This working paper explores local finance structures in Nepal, the Philippines, Uganda and Zambia.

It highlights challenges and good practices in channeling funding to communities that are vulnerable to climate change.

Key Findings

The working paper contains country specific recommendations for enhancing accountability for adaptation funds. Overall, national governments and adaptation finance providers can enhance accountability while using funds more effectively by:

  • Enhancing coordination on adaptation projects within a particular district to raise awareness and share data. Streamlining reporting mechanisms across organizations and administrative bodies also makes it easier for local governments and NGOs to access information on successful adaptation activities.

  • Providing guidance on which projects can be labelled adaptation. Tagging criteria should be clear and directed at the most specific level, preferably based on actual expenditure. Donors and implementers must do this for all programs to demonstrate how climate change data have been included and provide a rationale for focusing (or not) on vulnerable geographic areas and communities.

  • Building capacity at the local level to help governments and other local stakeholders conduct vulnerability assessments, design projects with community participation, and transparently report spending.

Executive Summary

The Adaptation Finance Accountability Initiative (AFAI) project seeks to improve accountability around adaptation finance. It does so by promoting the development and use of tracking tools, to collect evidence of where adaptation funds are going and the ease with which stakeholders can access information on adaptation projects. Both are important aspects of accountability. The aim is to help civil society organisations (CSOs) hold donors and governments to account on adaptation money being spent.

This working paper finds that local projects labelled adaptation and funded by donors and national governments, do not always directly address climate change risks. This presents difficulties for tracking adaptation finance. There are also challenges in accessing information from some donors and national government agencies on how adaptation funds are actually dispersed.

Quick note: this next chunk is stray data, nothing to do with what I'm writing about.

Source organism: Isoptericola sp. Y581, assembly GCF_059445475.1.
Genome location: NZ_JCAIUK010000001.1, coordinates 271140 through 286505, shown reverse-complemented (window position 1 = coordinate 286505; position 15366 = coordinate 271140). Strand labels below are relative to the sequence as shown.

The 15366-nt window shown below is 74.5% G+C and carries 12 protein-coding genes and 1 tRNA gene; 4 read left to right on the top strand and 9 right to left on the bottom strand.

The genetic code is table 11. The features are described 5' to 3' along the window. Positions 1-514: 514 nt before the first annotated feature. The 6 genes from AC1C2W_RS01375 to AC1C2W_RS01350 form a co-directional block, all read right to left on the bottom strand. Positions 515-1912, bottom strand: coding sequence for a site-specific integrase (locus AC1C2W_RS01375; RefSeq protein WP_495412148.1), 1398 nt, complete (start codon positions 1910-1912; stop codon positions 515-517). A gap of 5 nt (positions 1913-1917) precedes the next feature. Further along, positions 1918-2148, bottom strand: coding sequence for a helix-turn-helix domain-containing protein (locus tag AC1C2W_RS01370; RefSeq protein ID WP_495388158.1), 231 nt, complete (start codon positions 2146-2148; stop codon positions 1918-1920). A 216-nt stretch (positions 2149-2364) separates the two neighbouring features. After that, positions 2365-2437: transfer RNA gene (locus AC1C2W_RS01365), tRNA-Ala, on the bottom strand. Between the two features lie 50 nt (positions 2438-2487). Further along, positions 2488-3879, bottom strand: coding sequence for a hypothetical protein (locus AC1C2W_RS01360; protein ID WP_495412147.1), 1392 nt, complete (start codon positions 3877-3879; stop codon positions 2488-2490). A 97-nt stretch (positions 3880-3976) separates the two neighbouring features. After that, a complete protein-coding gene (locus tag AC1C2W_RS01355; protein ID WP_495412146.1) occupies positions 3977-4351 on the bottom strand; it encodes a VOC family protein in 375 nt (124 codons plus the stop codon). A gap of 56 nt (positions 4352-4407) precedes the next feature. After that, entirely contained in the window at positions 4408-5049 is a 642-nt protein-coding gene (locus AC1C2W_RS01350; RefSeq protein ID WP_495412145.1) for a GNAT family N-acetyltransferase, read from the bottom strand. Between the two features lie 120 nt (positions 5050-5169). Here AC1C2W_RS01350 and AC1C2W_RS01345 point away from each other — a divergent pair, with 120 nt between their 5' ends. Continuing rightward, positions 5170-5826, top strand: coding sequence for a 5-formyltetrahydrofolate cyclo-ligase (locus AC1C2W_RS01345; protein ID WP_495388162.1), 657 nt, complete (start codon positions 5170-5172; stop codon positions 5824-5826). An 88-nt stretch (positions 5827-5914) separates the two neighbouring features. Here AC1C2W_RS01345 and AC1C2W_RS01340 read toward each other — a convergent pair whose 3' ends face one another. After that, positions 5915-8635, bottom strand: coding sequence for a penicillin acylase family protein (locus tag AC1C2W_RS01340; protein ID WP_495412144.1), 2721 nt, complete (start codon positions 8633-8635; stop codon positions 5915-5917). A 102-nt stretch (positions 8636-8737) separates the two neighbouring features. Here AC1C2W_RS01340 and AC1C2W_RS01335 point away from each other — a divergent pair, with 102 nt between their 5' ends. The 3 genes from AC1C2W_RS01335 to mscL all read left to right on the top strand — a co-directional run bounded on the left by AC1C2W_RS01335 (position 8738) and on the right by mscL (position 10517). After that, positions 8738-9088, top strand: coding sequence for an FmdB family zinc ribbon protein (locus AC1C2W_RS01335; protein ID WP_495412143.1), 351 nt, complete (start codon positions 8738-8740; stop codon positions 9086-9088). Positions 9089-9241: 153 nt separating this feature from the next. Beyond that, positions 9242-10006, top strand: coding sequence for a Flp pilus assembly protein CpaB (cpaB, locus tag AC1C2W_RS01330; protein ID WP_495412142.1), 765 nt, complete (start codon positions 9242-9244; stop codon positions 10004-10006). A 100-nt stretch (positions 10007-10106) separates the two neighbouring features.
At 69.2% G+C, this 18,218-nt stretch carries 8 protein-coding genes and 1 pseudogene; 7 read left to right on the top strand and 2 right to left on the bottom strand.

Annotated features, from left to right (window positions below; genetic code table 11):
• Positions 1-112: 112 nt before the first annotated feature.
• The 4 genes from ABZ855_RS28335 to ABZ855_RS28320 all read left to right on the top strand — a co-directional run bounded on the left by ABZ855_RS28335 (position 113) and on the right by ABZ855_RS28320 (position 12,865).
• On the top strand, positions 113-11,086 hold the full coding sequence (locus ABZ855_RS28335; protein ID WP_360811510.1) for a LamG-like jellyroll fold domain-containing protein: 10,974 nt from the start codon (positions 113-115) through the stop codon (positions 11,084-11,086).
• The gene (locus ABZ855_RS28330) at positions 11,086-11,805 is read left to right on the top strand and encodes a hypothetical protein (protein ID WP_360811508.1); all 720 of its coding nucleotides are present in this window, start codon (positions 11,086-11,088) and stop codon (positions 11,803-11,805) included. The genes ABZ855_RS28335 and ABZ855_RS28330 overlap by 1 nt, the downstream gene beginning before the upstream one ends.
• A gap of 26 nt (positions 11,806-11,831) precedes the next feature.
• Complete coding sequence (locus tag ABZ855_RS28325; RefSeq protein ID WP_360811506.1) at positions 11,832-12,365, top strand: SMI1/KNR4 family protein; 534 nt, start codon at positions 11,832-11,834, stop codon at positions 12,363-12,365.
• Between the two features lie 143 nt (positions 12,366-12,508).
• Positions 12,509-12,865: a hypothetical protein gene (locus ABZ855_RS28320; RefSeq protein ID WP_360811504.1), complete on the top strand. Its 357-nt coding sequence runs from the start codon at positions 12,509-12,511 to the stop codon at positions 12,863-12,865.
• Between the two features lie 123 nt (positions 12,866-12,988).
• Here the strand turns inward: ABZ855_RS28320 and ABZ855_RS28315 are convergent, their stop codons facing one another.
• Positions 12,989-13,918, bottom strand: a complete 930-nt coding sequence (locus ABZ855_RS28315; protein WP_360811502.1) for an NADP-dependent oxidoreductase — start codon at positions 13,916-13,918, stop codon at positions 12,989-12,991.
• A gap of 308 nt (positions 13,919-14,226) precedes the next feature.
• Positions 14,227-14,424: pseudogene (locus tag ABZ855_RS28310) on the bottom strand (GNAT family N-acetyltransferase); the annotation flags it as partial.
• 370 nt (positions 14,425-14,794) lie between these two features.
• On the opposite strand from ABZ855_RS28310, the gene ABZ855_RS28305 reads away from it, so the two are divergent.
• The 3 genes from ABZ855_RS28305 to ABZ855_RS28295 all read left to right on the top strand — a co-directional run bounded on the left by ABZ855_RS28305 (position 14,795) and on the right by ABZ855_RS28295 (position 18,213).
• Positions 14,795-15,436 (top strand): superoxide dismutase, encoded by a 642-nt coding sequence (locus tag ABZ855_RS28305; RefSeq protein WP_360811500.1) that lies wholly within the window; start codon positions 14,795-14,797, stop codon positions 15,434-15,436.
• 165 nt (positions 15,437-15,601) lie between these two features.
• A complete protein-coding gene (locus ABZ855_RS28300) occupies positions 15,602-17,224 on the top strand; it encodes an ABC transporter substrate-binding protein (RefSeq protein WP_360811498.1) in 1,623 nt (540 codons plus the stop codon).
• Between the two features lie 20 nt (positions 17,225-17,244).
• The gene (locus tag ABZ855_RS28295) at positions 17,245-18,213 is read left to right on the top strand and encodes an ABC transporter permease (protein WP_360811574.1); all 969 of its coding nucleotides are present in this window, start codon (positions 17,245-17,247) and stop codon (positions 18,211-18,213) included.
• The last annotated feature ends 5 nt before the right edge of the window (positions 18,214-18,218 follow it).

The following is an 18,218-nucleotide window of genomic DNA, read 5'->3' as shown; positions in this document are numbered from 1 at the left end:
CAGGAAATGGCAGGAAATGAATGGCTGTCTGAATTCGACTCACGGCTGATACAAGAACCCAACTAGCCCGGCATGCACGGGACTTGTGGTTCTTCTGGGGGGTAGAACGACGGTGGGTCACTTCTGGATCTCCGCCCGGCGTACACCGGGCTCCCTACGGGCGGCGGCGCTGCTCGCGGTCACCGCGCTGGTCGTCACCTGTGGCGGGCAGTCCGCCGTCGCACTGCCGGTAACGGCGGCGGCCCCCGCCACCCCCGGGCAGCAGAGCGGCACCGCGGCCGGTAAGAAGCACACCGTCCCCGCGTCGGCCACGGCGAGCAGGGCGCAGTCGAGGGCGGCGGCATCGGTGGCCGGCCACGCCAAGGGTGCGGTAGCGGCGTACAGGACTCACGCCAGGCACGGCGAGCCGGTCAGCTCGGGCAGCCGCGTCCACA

Decisions about adaptation project activities are often taken without a clear understanding of the priorities manifested at different scales. As a result initiatives tend either to satisfy community needs, or national level priorities, but the two priorities rarely relate to each other. National strategies for climate finance need to be informed by the priorities of subnational institutions and local communities.

At sub-national level, stronger links to national organizations and international donors are needed to raise awareness and share project data. Streamlining of reporting mechanisms across administrative units would also make it easier for local governments and CSOs to access information on adaptation activities.

This paper contains preliminary research findings, analysis, and recommendations. It is being circulated to stimulate timely discussion and critical feedback and to influence ongoing debate on emerging issues. The content may be revised. Research is ongoing and will continue beyond the end of the AFAI project, as the tracking tools are shared with other CSOs keen to get involved in this work.